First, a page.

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Abstract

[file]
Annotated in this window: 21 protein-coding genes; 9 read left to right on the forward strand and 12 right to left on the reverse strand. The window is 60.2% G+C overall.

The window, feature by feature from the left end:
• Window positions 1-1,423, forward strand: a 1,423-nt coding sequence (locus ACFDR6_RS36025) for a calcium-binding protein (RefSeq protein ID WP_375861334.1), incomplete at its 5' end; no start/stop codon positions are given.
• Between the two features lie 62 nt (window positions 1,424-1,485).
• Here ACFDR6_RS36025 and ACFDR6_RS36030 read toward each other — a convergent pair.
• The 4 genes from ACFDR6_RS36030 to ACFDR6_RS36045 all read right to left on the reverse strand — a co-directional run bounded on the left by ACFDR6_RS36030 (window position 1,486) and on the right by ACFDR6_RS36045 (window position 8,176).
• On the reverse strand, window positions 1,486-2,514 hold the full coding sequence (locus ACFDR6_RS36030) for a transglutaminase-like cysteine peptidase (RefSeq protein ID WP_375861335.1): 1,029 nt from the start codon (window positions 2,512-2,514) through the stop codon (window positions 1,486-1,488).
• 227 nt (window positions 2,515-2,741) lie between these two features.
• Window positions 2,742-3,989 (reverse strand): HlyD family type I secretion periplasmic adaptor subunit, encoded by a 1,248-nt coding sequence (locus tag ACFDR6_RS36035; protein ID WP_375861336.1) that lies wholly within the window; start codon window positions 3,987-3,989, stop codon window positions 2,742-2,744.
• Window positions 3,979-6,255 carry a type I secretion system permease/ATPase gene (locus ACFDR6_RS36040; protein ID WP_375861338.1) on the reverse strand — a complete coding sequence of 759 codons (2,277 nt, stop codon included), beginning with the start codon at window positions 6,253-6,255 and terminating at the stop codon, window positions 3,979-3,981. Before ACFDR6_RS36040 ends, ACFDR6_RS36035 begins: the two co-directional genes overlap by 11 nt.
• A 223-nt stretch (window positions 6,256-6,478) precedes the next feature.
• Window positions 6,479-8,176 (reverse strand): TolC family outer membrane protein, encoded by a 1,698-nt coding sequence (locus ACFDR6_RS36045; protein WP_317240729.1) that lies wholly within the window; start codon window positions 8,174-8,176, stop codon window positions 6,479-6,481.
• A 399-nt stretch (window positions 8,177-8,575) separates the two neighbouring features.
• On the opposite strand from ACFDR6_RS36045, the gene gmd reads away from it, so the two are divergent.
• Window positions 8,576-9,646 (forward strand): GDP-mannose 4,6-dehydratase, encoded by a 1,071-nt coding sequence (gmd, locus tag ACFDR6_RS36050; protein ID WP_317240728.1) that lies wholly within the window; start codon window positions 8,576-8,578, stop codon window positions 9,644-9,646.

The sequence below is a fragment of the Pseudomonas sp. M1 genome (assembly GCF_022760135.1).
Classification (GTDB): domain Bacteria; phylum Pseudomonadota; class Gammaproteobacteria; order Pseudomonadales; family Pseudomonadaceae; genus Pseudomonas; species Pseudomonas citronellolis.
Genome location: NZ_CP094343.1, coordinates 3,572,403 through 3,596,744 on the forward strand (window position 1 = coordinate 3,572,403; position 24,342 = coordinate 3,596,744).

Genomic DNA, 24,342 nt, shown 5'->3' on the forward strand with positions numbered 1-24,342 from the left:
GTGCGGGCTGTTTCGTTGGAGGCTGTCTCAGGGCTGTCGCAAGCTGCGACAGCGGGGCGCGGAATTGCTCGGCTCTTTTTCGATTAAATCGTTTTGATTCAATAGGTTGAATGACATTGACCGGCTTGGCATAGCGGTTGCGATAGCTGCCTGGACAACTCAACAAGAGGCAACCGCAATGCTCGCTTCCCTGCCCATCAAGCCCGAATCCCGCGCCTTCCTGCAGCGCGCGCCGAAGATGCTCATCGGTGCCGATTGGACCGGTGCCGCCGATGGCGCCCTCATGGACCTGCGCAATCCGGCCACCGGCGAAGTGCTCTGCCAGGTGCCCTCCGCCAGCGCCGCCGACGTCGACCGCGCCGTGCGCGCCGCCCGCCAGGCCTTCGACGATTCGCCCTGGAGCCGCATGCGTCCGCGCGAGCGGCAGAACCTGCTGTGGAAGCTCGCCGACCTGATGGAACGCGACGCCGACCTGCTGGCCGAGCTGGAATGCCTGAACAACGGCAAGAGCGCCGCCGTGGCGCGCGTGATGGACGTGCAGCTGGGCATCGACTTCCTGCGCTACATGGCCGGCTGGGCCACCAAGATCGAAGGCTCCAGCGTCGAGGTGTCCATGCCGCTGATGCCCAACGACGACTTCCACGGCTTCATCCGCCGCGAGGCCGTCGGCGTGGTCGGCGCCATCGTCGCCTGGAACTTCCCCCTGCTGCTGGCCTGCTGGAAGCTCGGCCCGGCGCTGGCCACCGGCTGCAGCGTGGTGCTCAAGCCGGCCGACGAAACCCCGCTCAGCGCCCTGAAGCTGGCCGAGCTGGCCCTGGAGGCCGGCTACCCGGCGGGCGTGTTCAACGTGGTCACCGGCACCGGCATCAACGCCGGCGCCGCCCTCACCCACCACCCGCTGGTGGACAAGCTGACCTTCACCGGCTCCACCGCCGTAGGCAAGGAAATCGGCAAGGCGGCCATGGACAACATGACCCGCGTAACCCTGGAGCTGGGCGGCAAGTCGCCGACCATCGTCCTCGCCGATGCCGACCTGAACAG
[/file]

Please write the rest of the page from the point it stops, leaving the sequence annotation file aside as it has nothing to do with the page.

Background: The existence of functioning brown adipose tissue (BAT) in adult humans has brought into question the possibility of utilising the BAT mechanism as an obesity tackling strategy. This pilot study examined the effects of a short-term (6wk) cold water immersion (CWI) programme on the body composition of (n=10) healthy male adults. It was hypothesized that the thermal stresses would produce reductions in fat mass (FM) and body fat percentage (BFp) as a result of thermogenic activation of the BAT mechanism. Methods: Using a single arm prospective trial design, participants were subjected to singular acute (18min) cold water exposures (15±1°C) weekly for the duration of the intervention (6wk). Results: Non-significant decreases were observed in FM (-1.55±2.24kg; p = 0.057) and BFp (-1.62±2.46%; p = 0.067), and significant increases in fat free mass (FFM; 1.46±1.68kg; p = 0.023). Conclusions: The results indicate that the intervention could be adopted as a plausible method to exert positive changes to body composition. These findings should stimulate follow up studies to examine the interventions efficacy in a larger more representative sample and examine its feasibility of implementation as a genuine obesity tackling strategy.

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